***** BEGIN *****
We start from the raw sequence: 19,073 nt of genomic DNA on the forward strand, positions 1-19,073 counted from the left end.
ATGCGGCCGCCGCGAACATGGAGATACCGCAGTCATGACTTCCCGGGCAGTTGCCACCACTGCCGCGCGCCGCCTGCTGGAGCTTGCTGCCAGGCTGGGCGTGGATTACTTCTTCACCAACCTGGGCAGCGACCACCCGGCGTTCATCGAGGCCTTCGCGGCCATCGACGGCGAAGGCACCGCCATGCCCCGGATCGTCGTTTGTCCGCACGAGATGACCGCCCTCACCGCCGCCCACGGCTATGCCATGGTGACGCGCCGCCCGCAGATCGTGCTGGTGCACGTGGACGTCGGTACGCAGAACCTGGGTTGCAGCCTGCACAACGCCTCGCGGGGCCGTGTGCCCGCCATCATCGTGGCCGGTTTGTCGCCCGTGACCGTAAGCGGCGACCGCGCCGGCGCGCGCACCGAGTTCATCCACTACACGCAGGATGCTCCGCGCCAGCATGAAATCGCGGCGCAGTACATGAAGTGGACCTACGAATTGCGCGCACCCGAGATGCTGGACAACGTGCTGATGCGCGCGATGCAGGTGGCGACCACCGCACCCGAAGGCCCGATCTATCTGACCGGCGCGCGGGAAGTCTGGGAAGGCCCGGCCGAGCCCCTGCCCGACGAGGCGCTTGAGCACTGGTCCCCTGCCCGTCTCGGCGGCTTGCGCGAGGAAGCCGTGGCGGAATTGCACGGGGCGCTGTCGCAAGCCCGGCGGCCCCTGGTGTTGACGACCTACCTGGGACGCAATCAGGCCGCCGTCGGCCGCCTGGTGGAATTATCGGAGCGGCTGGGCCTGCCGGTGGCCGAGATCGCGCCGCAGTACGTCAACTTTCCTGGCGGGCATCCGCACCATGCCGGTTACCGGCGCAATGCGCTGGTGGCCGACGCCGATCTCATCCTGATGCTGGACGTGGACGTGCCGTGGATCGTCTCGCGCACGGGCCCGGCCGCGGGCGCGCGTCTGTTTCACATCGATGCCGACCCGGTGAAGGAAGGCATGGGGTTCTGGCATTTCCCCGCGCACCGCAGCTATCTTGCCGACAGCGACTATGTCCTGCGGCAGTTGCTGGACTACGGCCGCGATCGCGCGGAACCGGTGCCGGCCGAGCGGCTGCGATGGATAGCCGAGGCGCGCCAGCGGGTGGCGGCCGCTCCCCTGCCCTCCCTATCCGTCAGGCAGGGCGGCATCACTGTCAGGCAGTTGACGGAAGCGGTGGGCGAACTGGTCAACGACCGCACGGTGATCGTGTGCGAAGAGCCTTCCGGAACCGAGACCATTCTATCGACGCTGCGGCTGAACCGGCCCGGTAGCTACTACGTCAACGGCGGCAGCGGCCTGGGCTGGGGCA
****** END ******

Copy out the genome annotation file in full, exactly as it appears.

We start from the raw sequence: 19,073 nt of genomic DNA on the forward strand, positions 1-19,073 counted from the left end.
ATGCGGCCGCCGCGAACATGGAGATACCGCAGTCATGACTTCCCGGGCAGTTGCCACCACTGCCGCGCGCCGCCTGCTGGAGCTTGCTGCCAGGCTGGGCGTGGATTACTTCTTCACCAACCTGGGCAGCGACCACCCGGCGTTCATCGAGGCCTTCGCGGCCATCGACGGCGAAGGCACCGCCATGCCCCGGATCGTCGTTTGTCCGCACGAGATGACCGCCCTCACCGCCGCCCACGGCTATGCCATGGTGACGCGCCGCCCGCAGATCGTGCTGGTGCACGTGGACGTCGGTACGCAGAACCTGGGTTGCAGCCTGCACAACGCCTCGCGGGGCCGTGTGCCCGCCATCATCGTGGCCGGTTTGTCGCCCGTGACCGTAAGCGGCGACCGCGCCGGCGCGCGCACCGAGTTCATCCACTACACGCAGGATGCTCCGCGCCAGCATGAAATCGCGGCGCAGTACATGAAGTGGACCTACGAATTGCGCGCACCCGAGATGCTGGACAACGTGCTGATGCGCGCGATGCAGGTGGCGACCACCGCACCCGAAGGCCCGATCTATCTGACCGGCGCGCGGGAAGTCTGGGAAGGCCCGGCCGAGCCCCTGCCCGACGAGGCGCTTGAGCACTGGTCCCCTGCCCGTCTCGGCGGCTTGCGCGAGGAAGCCGTGGCGGAATTGCACGGGGCGCTGTCGCAAGCCCGGCGGCCCCTGGTGTTGACGACCTACCTGGGACGCAATCAGGCCGCCGTCGGCCGCCTGGTGGAATTATCGGAGCGGCTGGGCCTGCCGGTGGCCGAGATCGCGCCGCAGTACGTCAACTTTCCTGGCGGGCATCCGCACCATGCCGGTTACCGGCGCAATGCGCTGGTGGCCGACGCCGATCTCATCCTGATGCTGGACGTGGACGTGCCGTGGATCGTCTCGCGCACGGGCCCGGCCGCGGGCGCGCGTCTGTTTCACATCGATGCCGACCCGGTGAAGGAAGGCATGGGGTTCTGGCATTTCCCCGCGCACCGCAGCTATCTTGCCGACAGCGACTATGTCCTGCGGCAGTTGCTGGACTACGGCCGCGATCGCGCGGAACCGGTGCCGGCCGAGCGGCTGCGATGGATAGCCGAGGCGCGCCAGCGGGTGGCGGCCGCTCCCCTGCCCTCCCTATCCGTCAGGCAGGGCGGCATCACTGTCAGGCAGTTGACGGAAGCGGTGGGCGAACTGGTCAACGACCGCACGGTGATCGTGTGCGAAGAGCCTTCCGGAACCGAGACCATTCTATCGACGCTGCGGCTGAACCGGCCCGGTAGCTACTACGTCAACGGCGGCAGCGGCCTGGGCTGGGGCA